demurred on several grounds, of which challenge to the jurisdiction of the court is alone pertinent here. The District Court sustained the demurrers and dismissed the suit. 22 F.Supp. 918. The Circuit Court of Appeals affirmed, holding for Reconstruction because its control of Regional had been transferred by Executive Order (No. 6084, dated March 27, 1933, effective May 27, 1933) to the Farm Credit Administration prior to the alleged cause of action, and for Regional because it was found immune from suit. 97 F.2d 812. Certiorari was granted directed solely to the latter issue. 305 U.S. 588.
The starting point of inquiry is the immunity from unconsented suit of the government itself. As to the states, legal irresponsibility was written into the Eleventh Amendment; as to the United States, it is derived by implication. Principality of Monaco v. Mississippi, 292 U. S. 313, 292 U. S. 321. For present purposes, it is academic to consider whether this exceptional freedom from legal responsibility rests on the theory that the United States is deemed the institutional descendant of the Crown, enjoying its immunity but not its historic prerogatives, cf. Langford v. United States, 101 U. S. 341, 101 U. S. 343, or on a metaphysical doctrine "that there can be no legal right as against the authority that makes the law on which the right depends." Kawananakoa v. Polyblank, 205 U. S. 349, 205 U. S. 353. But because the doctrine gives the government a privileged position, it has been appropriately confined. [Footnote 1]
Therefore, the government does not become the conduit of its immunity in suits against its agents or instrumentalities merely because they do its work. United States v. Lee, 106 U. S. 196, 106 U. S. 213, 106 U. S. 221; Sloan Shipyards
"as appropriate means of executing the powers of government, as, for instance, . . . a railroad corporation, for the purpose of promoting commerce among the states."
Luxton v. North River Bridge Co., 153 U. S. 525, 153 U. S. 529. But this would not confer on such corporations legal immunity even if the conventional "to sue and be sued" clause were omitted. In the context of modern thought and practice regarding the use of corporate facilities, such a clause is not a ritualistic formula which alone can engender liability like unto indispensable words of early common law, such as "warrantizo" or "to A and his heirs," for which there were no substitutes and without which desired legal consequences could not be wrought. Littleton, Tenures (Wambaugh ed.) §§ 1, 733.
Congress may, of course, endow a governmental corporation with the government's immunity. But always the question is: has it done so? Federal Land Bank v. Priddy, 295 U. S. 229, 295 U. S. 231. Cf. Helvering v. Gerhardt, 304 U. S. 405, 304 U. S. 411-412n. This is our present problem. Has Congress endowed Regional with immunity in the circumstances which enveloped its creation? It is not a textual problem, for Congress has not expressed its will in words. Congress may not even have had any consciousness of intention. The Congressional will must be divined, and by a process of interpretation which, in effect, is the ascertainment of policy immanent not merely in the single statute from which flow the rights and responsibilities of Regional, but in a series of statutes utilizing corporations for governmental purposes and drawing significance from dominant contemporaneous opinion regarding the immunity of governmental agencies from suit.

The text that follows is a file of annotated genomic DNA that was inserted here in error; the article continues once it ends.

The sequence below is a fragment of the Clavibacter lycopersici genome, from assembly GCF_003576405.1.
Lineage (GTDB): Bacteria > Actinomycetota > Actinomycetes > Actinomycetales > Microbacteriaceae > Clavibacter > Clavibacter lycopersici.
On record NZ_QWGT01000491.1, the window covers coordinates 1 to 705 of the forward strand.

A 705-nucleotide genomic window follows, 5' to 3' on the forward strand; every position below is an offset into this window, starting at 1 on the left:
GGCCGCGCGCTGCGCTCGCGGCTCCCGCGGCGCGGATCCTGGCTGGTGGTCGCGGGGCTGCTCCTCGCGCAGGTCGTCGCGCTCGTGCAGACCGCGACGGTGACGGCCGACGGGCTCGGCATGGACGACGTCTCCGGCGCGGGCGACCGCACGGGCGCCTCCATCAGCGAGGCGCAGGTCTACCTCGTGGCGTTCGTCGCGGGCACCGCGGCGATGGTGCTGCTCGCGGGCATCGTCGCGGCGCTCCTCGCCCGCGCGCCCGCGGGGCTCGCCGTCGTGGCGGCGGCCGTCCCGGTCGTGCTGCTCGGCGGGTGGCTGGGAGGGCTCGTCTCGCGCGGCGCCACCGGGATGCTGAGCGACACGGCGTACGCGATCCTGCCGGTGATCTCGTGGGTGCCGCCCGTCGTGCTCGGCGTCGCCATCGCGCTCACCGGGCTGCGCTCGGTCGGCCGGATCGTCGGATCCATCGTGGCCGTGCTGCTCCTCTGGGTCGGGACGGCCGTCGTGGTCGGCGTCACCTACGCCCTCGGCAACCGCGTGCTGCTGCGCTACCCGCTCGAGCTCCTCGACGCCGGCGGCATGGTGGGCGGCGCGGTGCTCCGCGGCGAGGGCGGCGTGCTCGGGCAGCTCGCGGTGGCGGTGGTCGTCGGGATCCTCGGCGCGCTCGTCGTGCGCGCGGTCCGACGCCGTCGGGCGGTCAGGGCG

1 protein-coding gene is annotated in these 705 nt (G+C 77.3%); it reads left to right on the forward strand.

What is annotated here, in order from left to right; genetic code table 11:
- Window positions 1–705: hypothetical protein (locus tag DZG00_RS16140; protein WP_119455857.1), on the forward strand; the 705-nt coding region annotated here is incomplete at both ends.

Because of the advantages enjoyed by the corporate device compared with conventional executive agencies, the exigencies of war and the enlarged scope of government in economic affairs have greatly extended the use of independent corporate facilities for governmental ends. [Footnote 2] In spawning these corporations during the past two decades, Congress has uniformly included amenability to law. Congress has provided for not less than forty of such corporations discharging governmental functions, and, without exception, the authority "to sue and be sued" was included. [Footnote 3] Such a firm practice is partly
an indication of the present climate of opinion which has brought governmental immunity from suit into disfavor, partly it reveals a definite attitude on the part of Congress which should be given hospitable scope. [Footnote 4] It is noteworthy that the oldest surviving government corporation -- the Smithsonian Institution -- has several times been in the law courts, even in the absence of explicit authority and although the general feeling regarding
governmental immunity was very different in 1846 from what it has become in our own day. 9 Stat. 102. Smithsonian Institution v. Meech, 169 U. S. 398; Smithsonian Institution v. St. John, 214 U. S. 19.